Olmert: Allegations against me are an unprecedented witch-hunt
Former prime minister lashes out at accusers as corruption trial resumes after month-long pause.
Former PM Ehud Olmert outside a corruption trial hearing at a Jerusalem court. Photo by Haaretz
As his trial over a series of corruption scandals resumed on Thursday, former prime minister Ehud Olmert out at his accusers, calling the case against him "brutal persecution".
"What is going on here is organized persecution, a brutal, violent and merciless witch hunt that is entirely without precedent," Olmert told reporters outside the Jerusalem court where he is standing trial alongside his premiership-era bureau chief, Shula Zaken.
The trial was halted a month ago, when both emerged as possible suspects in a new corruption scandal over bribes allegedly paid to further the Holyland project, a luxury housing development in Jerusalem.
Last week, Zaken was arrested on her return to Israel from the United States. She was later released to house arrest, but police have yet to question Olmert on the new case.
Both were preparing to take the stand on Thursday as their trial on charges of fraud and breach of trust resumed.
"The campaign against me reached a peak last Sunday when a police officer claimed in court that Zaken transferred a million dollars in bribe money to me," Olmert said.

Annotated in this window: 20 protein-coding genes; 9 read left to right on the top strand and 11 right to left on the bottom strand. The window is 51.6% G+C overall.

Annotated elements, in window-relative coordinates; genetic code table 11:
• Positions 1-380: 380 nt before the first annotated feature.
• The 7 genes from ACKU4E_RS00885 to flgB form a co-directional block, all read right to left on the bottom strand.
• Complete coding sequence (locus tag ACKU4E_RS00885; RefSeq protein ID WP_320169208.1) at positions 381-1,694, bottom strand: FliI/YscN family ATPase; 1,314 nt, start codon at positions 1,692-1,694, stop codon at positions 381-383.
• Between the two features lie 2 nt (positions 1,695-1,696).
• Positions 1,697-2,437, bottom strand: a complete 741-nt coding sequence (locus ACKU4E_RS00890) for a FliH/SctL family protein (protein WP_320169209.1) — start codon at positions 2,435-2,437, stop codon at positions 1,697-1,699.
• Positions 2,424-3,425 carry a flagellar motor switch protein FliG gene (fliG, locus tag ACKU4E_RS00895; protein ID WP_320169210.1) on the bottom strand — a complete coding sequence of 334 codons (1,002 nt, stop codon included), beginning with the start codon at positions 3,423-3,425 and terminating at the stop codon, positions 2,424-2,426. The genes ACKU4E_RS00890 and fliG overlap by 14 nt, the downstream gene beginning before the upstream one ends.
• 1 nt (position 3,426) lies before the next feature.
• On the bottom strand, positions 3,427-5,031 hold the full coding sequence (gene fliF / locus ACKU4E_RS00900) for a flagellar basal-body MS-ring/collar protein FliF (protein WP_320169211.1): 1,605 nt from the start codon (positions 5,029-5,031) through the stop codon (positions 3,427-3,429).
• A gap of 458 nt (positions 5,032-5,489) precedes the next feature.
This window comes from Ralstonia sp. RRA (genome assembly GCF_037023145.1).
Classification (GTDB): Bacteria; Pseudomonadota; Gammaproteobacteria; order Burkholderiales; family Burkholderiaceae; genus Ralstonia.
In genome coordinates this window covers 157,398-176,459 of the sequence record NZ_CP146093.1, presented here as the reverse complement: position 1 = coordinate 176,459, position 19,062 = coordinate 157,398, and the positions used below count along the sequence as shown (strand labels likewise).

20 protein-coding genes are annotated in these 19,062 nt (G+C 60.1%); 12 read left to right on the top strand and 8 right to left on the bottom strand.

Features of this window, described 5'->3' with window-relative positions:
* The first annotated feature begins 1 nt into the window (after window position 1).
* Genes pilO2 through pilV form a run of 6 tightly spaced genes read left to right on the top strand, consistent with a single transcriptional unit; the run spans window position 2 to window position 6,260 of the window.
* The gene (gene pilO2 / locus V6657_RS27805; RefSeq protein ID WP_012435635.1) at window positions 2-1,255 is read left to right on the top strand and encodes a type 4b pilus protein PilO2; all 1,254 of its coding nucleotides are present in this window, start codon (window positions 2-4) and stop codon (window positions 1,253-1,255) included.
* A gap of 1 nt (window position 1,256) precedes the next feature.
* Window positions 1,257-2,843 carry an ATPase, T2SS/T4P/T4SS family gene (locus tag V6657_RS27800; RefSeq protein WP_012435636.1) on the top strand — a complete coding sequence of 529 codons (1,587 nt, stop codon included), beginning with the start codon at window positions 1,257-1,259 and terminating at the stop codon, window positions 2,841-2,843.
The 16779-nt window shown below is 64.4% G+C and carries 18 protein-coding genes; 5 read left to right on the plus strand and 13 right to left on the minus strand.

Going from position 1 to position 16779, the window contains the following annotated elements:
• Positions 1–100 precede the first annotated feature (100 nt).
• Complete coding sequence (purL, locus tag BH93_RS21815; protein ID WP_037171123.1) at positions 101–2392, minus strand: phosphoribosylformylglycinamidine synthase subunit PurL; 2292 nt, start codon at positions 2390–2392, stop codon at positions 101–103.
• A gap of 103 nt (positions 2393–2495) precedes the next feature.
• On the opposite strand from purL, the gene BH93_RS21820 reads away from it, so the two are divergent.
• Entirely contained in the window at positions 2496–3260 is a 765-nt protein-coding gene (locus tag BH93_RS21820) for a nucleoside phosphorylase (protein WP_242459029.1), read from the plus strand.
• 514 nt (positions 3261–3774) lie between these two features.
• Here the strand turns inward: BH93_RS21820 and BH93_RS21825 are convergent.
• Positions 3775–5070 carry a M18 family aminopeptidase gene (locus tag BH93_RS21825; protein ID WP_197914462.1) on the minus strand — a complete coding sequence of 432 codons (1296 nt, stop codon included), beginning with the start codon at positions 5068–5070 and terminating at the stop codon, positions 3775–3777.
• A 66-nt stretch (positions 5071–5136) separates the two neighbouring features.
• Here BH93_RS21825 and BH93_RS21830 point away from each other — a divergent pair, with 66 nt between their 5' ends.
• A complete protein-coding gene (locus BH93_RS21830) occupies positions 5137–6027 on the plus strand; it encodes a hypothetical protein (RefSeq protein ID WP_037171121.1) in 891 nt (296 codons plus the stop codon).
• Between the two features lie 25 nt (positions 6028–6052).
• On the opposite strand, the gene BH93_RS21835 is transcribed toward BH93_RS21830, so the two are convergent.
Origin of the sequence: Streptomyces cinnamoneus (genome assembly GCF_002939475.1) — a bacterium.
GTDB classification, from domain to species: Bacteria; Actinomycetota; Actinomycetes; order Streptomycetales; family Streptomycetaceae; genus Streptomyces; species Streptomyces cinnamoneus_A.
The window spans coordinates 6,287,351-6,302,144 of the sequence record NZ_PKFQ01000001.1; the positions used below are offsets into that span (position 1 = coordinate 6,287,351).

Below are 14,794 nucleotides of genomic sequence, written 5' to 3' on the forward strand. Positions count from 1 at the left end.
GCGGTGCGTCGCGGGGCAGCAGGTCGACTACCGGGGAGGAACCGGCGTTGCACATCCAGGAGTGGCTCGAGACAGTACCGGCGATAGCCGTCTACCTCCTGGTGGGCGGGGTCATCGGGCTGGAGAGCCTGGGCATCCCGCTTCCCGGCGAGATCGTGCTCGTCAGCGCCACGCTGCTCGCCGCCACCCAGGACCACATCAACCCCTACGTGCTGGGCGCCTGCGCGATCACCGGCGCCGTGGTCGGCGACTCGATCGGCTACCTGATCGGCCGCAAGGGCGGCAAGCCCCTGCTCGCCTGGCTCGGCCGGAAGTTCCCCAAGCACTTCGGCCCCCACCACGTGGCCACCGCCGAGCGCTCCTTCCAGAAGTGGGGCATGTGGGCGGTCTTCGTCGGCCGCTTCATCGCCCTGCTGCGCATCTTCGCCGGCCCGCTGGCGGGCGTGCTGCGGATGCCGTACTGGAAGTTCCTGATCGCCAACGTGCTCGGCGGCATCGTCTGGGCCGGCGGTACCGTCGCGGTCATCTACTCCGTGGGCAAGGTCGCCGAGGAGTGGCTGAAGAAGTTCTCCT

"If these claims are true, who is it that in three weeks no one has asked me, no one has questioned me or approached me? These claims are, to the best of my knowledge, baseless, they have no foundation and there is not a single fact to support them."
He added: "It is hard to comprehend how an officer can make such baseless claims in contravention to the basic principles of civil rights and the presumption of innocence that operate in a state of law."
Olmert also voiced anger at claims he brother, Yossi, who left Israel after serving a prison term over unpaid debts, had also taken bribes.
"Beyond the natural feelings of anger and insult and hurt, I wonder to myself just how far things can sink," he said.
Olmert and Zaken are charged with filing false reports to the state comptroller in three separate incidents, involving allegations of double-billing for overseas trips, nepotism the and the receipt of cash-filled envelopes from Jewish-American businessman Morris Talansky.
Zaken is also charged with illegally eavesdropping on Olmert's conversations.